Increasingly, the Irish courts are becoming less tolerant of delays by claimants. The recent judgment in the case of Atlantic Distributors Ltd v Sean Brennan (as yet unreported), highlights how delays in issuing third party proceedings can lead to the end of the road, not only for the third party proceedings but for subsequent contribution proceedings. Accordingly, defendants who are minded to raise issues of delay, can reap rewards by applying to strike out a claim on this ground, as happened in this case successfully handled by Kennedys Dublin. Sean Brennan, a civil engineer, issued a certificate of compliance for a house on 29 June 2001. In 2006, the owners of the property sued Atlantic and the National House Building Guarantee Scheme alleging a failure in the raft foundation and consequential defects (the original proceedings). Atlantic claimed it issued a letter of claim to Brennan in January 2007, although he had no record of receiving it.

Subsequently, Atlantic wrote to Brennan threatening to join him as a third party to the original proceedings and a third party notice was eventually filed on 17 December 2009.

In February 2010, Brennan applied for an order striking out the notice. The court granted his application on the basis of two periods of delay:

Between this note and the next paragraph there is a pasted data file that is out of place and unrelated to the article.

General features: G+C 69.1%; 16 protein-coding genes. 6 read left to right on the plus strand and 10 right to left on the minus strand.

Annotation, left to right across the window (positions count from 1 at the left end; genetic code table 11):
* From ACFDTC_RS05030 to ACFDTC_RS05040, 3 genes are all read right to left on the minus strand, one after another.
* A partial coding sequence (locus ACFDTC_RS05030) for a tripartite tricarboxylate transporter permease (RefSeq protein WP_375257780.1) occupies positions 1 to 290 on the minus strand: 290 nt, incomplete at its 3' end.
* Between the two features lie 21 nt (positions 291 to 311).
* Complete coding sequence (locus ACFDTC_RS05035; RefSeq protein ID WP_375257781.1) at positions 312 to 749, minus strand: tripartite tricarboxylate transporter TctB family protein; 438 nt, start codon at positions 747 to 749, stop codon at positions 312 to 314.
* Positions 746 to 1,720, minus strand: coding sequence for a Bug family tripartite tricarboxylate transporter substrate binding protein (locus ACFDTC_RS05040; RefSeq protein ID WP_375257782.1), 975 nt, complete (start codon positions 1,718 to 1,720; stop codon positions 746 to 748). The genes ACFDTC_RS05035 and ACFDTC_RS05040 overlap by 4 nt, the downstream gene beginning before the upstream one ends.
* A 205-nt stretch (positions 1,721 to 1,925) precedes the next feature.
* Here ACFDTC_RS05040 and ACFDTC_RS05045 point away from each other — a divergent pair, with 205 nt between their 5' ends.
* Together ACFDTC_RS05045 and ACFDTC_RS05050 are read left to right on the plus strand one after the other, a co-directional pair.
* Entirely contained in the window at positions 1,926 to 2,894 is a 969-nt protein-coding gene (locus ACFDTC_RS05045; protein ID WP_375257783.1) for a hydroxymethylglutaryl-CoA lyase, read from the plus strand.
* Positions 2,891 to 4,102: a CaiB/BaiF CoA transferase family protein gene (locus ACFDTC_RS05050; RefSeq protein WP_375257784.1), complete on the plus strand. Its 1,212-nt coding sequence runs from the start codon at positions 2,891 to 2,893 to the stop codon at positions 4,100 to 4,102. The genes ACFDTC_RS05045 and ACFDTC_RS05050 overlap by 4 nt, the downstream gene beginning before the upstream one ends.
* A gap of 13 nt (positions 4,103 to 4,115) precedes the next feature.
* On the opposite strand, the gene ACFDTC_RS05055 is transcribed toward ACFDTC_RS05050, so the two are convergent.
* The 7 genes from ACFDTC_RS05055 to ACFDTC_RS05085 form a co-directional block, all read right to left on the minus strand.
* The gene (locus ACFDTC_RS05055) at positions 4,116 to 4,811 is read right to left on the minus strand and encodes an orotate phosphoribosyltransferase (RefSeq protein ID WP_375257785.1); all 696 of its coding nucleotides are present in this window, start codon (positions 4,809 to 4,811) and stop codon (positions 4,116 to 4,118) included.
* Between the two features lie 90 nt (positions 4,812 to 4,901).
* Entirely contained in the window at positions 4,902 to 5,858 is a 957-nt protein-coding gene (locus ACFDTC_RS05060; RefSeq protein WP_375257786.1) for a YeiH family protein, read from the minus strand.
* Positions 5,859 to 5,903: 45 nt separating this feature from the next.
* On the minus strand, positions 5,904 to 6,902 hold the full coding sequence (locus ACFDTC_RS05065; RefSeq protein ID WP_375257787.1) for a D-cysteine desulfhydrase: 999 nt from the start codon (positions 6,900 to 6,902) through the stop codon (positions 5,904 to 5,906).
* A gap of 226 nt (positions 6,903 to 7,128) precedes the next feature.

1. The 22-month delay between Atlantic being served with the statement of claim on 15 January 2007 and writing to Brennan on 24 November 2008. Irish procedural rules oblige a party to issue and serve a third party notice 'as soon as reasonably practicable' and Atlantic had no explanation for this delay.
  2. From 24 November 2008 until the notice was filed on 17 December 2009. While Atlantic tried to justify this delay by arguing that professional negligence actions should not be commenced lightly, without having the necessary proof by way of expert reports, the court was satisfied that it had sufficient information available to proceed by way of third party notice if it was so minded.

The original proceedings went to trial in March 2010, where damages of €297,647 were awarded in favour of the owners plus costs, all but €38,000 of which were assessed against Atlantic.

In a second attempt to recover from Brennan, Atlantic then issued contribution proceedings pursuant to s.21 of the Civil Liability Act 1961. They relied on identical grounds to the third party proceedings in seeking to recover that portion of the damages awarded against them in the original proceedings. Once again, Brennan issued an application to strike out.

Citing res judicata, the court granted the application on the basis that it had already determined the issues, which could not be reopened in the context of the contribution proceedings.


While two attempts at recovery, as here, is a relatively unusual scenario, the lessons are applicable generally on the basis that, firstly, the courts are far less tolerant of delay and, secondly, a claimant may find itself prejudiced in the context of contribution proceedings issued at a later date as a result of the delay.

Accordingly, if there are reasonable grounds to apply to strike out, defendants should not be afraid to do so, although given the severity of a strike-out order, success can never be guaranteed. Even if unsuccessful, however, the application will often provide valuable information that may be of use to the defendant later in the litigation